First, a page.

Tuesday, October 27, 2020. Yesterday was a chilly autumn Monday in New York, in the upper 50s and grey with some rain but mainly heavy misting. The traffic was very heavy with double parked cars and trucks seemingly everywhere. And in certain parts of Manhattan where Voting has begun, there were lines literally all around the blocks, of people waiting to cast their vote.
A New York Story. Nightlife in New York got started a century ago at the dawn of the 1920s and with Prohibition — a constitutional ban of the production, importation, transportation and sale of alcoholic beverages. There had never been a “nightlife” comparable in the city before that time. It had been a long time coming (maybe another century before). The prosperity and the new technologies — electricity, telephone, the radio — brought the changes in social life.
The result back then was what they called the “speakeasy.” Its name was in reference to how you got into an unmarked nightclub/bar that served booze. You had to identify yourself to an inquirer at the door. “Harry sent me…” (speak easy; get it?). Booze was the allure but there were shows, chorus girls, comics, singers, and the stuff. East 52nd Street between Fifth and Madison Avenues had a “speak” behind every door of every brownstone building. Not a few of them also had a business on the second floor: girls. Incidentally, the Vanderbilts lived on both of the Fifth Avenue corners, so it wasn’t exactly a rundown neighborhood; marketing in place.
That lasted until 1933 when the Prohibition laws were revoked. But by that time, the speakeasy had become the night club. Many famous American performers got their start in the better clubs which had better everything (including the girls upstairs in some). By that time these clubs were famous across America and even some of their proprietors became famous including Mary Louise Cecilia Guinan, a little girl from Waco, Texas who moved to New York when she was old enough, with stars in her eyes. She became famous in a nightclub owned by a man named Owney Madden, a/k/a among pals as “The Killer.” She was known as “Texas Guinan” and she played the hostess who called out to her clientele: “Hello Sucker! Leave your wallet on the bar!” And they loved her for it. Nightlife had changed.
Nightlife had changed New York in the eyes of the world. After Prohibition was withdrawn, many of the nightclubs opened their doors as legit businesses and the era of Show Business took over. Owney Madden, incidentally, retired after Prohibition and moved to Arkansas where he settled for the rest of his life. Among the friends he made in Arkansas was a local lady whose son later became the President of the United States, and for a few minutes there she became as famous as Owney Madden. For different reasons.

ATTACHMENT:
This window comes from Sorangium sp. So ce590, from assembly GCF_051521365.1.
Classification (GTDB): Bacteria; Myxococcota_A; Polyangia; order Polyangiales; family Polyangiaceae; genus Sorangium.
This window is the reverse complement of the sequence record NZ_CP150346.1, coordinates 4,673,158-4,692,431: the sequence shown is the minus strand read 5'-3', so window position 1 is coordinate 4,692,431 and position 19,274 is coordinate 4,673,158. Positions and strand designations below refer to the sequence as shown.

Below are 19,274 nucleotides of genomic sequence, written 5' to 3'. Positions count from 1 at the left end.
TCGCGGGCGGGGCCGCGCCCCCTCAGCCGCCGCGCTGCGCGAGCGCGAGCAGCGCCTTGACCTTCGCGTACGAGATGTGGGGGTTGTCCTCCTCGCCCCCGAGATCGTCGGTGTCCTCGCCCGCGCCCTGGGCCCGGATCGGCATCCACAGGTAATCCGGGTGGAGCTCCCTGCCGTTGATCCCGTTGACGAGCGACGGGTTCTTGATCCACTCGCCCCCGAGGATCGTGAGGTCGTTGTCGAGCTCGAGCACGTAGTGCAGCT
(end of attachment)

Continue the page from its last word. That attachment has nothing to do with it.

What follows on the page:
The nightclub era in New York continued from the mid-1930s into the mid-1960s and the rise of the discotheques. Everyone was dancing. In 1977 Steve Rubell and Ian Schrager opened the ultimate club disco in an old Broadway theater on West 54th Street. It was the hottest. Then it was shut down three years later. Drugs. Typical; everyone was doing them (and drinking). It was revived after the departure of the founders, but it was never the same. Nor was the nightlife what it had been.
Then in the 1980s, a young man from a small town in Canada, Peter Gatien came to New York with the intention of getting into the club business. He opened a club called The Limelight in an old Episcopal church on 20th Street and 6th Avenue. The area at that time was a former hub of commerce and business before it moved uptown. The Limelight was a huge success because it was also theatre. Its promotions invited its clientele to play the part in a visceral experience. The clientele becomes the player.“
A week ago, we ran an item about a “virtual” book launch of In the Limelight; The Visual Ecstasy of NYC Nightlife in the 90s. It is not only an entertainment and reverie but also a brilliant document of a time — in this country — that has noticeably passed. It is a photographic record made by Steve Eichner who was there, with his camera, a young guy from Long Beach, New York, looking to become a photographer, and had an idea.
This is his story about New York at the end of the 20th century, wrapping up a time we call nightlife, and it’s all fabulous photographs; captivating and compelling — even if you’re not interested. You will be because Eichner had the youth, the drive and the eye to show you exactly what it was, what was going on and how it all came to be. It’s a masterpiece of photography and also a curious look at the inside of people’s lives.
“Tunnel, the Limelight, Club USA, the Roxy; New York City nightlife in the early 1990s was a hot and visceral experience. Behind the scenes Steve Eichner was documenting it all.”
Here’s a sneak peek. It’s a treasure and a time capsule. Buy the book.